The second day we were accompanied by a hard-working (and long-suffering) wildlife officer named Naveen. Not only was it an opportunity for us to meet the parents, but it was a rare chance for dialogue between the community and wildlife personnel, with whom there tends to be a strained relationship in areas where there are conflicts with elephants.
In the morning we received a gracious welcome at Nirmala Sigithi preschool from Ms. Madushani, the teacher. Following long speeches by both Naveen and Ms. Madushani, the families spoke up. Because the building doubled as a meeting place for the farmer’s association, the head of which was in attendance, Naveen was on the spot for answering questions about perceived inadequacies in the system for compensating wildlife damage. Luckily, the positive mood created by the occasion kept the discussion civil and demonstrated to us the value of providing the more of such opportunities for communities to interact with wildlife personnel. Moreover, we were impressed that despite cultural expectations, both senior representatives of the farmers’ association happened to be women. The meeting wrapped up with a song sung by one of the children, followed by a remarkable breakfast prepared by the teacher and community members.
With our support, the pre-school was able to install a proper lavatory, which would be for communal use for any gathering that took place in the building, as well as wildlife personnel charged with maintaining the electric fence. Who thought a toilet could be a symbol of togetherness! They also gave the building a fresh coat of paint both inside and out, as well as installed a new slide for the playground.
At Kekulu the teacher had obtained educational toys, building blocks and other tools for the children as well as electricity and wiring for the building, and a slide for the playground. This teacher, Ms. Indumathie, and her husband were important members of the community as his family had been among the earliest settlers in the area. They were very welcoming of us and even insisted that we come to their house for lunch at the end of the day. At each place, Naveen reiterated the proper procedure for applying for compensation for the losses suffered due to elephants. Unlike the previous school, we felt our audience was mostly quiet at during the meeting. Afterwards, however, one of the mothers approached Naveen to reveal that her sister’s child had been killed by an elephant not long ago. It was a case familiar to everyone in the area, and we felt great sorrow for their loss; of course no amount of compensation can suffice. It was a sad reminder of why we were here in the first place.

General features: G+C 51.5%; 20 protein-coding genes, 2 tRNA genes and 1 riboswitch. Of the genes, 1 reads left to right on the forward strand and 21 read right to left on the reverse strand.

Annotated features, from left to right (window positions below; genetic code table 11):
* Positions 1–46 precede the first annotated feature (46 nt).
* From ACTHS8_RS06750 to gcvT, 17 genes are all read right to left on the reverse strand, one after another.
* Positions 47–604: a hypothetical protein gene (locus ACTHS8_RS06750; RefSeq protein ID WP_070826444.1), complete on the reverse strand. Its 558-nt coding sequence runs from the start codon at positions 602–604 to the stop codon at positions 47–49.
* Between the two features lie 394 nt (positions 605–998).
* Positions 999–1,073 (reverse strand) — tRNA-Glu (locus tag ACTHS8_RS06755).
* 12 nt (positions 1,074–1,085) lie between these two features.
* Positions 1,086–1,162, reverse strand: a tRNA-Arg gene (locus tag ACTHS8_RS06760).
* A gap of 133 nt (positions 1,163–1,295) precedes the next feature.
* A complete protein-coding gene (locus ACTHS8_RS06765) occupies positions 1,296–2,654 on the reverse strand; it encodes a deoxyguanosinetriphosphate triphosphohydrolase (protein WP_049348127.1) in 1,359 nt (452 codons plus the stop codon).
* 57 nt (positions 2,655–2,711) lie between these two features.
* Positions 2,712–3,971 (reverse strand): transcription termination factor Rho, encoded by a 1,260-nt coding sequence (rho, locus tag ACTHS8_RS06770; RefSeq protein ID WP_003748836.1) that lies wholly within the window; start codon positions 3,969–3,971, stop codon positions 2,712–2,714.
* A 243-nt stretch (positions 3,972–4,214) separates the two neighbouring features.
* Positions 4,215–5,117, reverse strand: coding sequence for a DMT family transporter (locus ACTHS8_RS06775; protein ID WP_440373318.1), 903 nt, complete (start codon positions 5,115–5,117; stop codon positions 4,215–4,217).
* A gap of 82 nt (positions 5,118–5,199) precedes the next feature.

At Sigithi Divihuru the children greeted us with bunches of paper flowers. We were cheered up by a special treat – they had rehearsed a little dance for us. Because our entertainers were outfitted in colorful dresses, we were thoroughly amused to learn in the end that all but one were actually boys! Possibly the girls had been too shy? Cupboards, shelves and playground equipment were the chosen investments at this school.
The final school was Rainbow. The smallest class of our entire cohort, the classroom was little more than a lean-to shelter alongside the teacher’s own house. But despite this modest appearance, Ms. Dilrukshi had proven herself quite capable and resourceful, as she had won a set of proper Montessori teaching materials through a local competition. From us they requested only a new sign for the school and a music player for the children’s theatrics. We are optimistic that this school will develop well thanks to the efforts of their enterprising teacher and wished the little school well in all its future endeavors.